7:30am… they take him.  We are asked to wait in the conference room because EUA’s are always “extremely fast.”  Shouldn’t take but a few minutes.  We go to the room.  Laura flips through a magazine about 3 times.  I ask her “What did you read in that magazine?”  She looks as if I’m speaking Chinese and says to me “Oh… I looked at the pictures.”  As time goes by we realize that it is waaayy past the normal time for an EUA.  What’s going on now?  We don’t speak much during the time either.  I thumb through a magazine, dork around with my phone.  My mother messes with her phone the entire time.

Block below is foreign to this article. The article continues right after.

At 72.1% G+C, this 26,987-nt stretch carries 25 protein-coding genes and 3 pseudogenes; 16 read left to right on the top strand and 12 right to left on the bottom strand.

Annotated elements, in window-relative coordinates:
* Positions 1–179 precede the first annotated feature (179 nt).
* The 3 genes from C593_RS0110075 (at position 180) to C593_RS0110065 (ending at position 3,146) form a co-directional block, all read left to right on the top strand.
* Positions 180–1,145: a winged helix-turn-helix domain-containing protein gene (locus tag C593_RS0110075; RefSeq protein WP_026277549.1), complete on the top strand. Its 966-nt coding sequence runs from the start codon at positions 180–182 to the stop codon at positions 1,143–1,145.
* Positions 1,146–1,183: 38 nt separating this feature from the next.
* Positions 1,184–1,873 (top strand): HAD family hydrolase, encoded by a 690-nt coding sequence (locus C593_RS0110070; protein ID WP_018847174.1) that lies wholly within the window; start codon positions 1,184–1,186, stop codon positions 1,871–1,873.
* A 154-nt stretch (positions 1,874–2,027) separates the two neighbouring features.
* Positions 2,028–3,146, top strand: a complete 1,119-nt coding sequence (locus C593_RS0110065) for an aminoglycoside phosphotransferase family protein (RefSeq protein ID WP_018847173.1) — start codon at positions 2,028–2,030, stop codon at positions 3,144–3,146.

8:15am… Dr. Greenidge walks in the room, sits down, looks down at the ground.  He has a very solemn look on his face and says “First, I don’t know.”  He then proceeds to tell us that he really doesn’t know.  He doesn’t know if Wayne has glaucoma, or something else … but what he does know are these facts:  He has cloudy corneas, he has enlarged corneas (both are signs of glaucoma), but he does not have tears in Habs Stria (sp?) which are always present in glaucoma, his optic nerves are perfect, his pressures are 45, but after you factor in the thickness of his corneas and other factors it is a relative pressure of 22 – which he says isn’t bad.  He also has never had a case with 2 glaucoma patients in the same family… ever.  It just doesn’t happen.  He is one of the top doctors in the field and has never seen a case with two in the same family.  There was another eye specialist surgeon there (Dr. Hess) and he had him take a look and they discussed what could be the problem… he was also perplexed.  He tells us that he wants to make some phone calls to other specialist around the country and get back to us in a day or two.  It could be glaucoma, but he just wasn’t sure.